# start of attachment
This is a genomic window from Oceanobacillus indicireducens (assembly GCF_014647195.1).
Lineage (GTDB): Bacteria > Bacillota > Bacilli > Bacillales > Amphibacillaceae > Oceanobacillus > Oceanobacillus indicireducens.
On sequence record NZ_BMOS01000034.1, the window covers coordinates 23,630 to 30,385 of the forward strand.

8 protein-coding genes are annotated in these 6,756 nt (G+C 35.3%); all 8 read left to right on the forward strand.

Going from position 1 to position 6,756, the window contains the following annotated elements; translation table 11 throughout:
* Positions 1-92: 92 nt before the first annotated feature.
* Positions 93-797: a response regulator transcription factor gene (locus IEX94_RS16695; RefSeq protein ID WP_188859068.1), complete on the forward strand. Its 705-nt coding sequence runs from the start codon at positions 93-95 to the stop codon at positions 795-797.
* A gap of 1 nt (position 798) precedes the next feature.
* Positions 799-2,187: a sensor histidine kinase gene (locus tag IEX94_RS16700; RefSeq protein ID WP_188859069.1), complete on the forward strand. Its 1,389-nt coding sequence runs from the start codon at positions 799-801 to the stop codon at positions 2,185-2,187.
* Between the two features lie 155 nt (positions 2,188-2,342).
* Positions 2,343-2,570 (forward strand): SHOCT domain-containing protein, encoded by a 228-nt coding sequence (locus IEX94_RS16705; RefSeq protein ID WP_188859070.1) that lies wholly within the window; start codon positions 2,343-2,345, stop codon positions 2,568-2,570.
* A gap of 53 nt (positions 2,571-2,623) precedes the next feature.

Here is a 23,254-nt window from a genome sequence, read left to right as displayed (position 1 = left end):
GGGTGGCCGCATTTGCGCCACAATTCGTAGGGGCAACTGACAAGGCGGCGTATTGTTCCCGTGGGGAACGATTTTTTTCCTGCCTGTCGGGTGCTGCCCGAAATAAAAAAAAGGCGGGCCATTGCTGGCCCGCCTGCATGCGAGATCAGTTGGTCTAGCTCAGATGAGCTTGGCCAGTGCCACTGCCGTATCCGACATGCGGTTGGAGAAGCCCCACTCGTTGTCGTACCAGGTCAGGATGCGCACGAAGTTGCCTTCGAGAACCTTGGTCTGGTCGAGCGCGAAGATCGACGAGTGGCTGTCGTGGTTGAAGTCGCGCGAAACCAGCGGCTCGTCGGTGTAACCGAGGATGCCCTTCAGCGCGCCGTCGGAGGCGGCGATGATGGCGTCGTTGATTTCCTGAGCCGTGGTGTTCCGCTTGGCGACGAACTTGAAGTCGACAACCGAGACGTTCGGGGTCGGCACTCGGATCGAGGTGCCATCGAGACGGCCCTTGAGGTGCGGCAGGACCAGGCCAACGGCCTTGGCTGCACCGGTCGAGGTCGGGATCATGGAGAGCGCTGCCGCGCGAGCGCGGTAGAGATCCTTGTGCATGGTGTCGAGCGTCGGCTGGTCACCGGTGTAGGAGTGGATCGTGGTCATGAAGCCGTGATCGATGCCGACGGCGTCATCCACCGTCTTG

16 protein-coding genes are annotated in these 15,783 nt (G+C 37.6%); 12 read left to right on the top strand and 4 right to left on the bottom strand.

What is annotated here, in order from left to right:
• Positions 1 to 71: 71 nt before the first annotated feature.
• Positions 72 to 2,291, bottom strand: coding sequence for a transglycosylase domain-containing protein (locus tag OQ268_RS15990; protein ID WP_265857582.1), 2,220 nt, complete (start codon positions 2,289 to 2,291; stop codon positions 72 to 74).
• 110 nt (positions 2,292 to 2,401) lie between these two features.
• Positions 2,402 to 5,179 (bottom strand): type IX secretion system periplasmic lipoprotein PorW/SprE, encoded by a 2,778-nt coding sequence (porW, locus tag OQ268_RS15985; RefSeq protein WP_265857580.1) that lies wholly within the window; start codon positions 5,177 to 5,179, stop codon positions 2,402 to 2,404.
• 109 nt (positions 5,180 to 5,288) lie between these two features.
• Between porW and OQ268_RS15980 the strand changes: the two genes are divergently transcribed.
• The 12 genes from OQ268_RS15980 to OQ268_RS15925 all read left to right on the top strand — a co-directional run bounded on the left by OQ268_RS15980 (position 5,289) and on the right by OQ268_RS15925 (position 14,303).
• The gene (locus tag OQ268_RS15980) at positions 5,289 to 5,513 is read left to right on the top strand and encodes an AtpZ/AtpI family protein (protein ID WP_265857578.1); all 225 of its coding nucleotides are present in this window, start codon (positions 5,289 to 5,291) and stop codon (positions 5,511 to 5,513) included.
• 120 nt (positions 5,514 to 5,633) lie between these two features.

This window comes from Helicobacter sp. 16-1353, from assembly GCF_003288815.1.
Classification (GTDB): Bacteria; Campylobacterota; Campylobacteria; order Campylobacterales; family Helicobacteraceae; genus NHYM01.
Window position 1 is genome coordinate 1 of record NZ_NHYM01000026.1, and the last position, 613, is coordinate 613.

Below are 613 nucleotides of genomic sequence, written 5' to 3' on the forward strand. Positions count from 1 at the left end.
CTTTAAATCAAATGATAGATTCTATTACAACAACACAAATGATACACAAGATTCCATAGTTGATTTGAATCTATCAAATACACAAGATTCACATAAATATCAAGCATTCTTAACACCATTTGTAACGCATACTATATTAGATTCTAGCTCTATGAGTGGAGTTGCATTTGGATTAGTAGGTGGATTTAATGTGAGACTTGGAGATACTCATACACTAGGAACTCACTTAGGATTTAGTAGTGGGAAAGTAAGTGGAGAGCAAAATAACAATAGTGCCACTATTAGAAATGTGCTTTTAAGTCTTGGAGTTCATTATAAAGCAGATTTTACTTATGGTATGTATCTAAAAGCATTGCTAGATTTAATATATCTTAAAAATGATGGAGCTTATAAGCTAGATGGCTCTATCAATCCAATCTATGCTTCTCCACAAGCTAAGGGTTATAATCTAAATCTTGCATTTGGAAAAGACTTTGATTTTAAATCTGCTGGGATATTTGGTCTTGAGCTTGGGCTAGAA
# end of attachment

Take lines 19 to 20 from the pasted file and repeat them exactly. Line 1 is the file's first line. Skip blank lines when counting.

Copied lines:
• 110 nt (positions 2,292 to 2,401) lie between these two features.
• Positions 2,402 to 5,179 (bottom strand): type IX secretion system periplasmic lipoprotein PorW/SprE, encoded by a 2,778-nt coding sequence (porW, locus tag OQ268_RS15985; RefSeq protein WP_265857580.1) that lies wholly within the window; start codon positions 5,177 to 5,179, stop codon positions 2,402 to 2,404.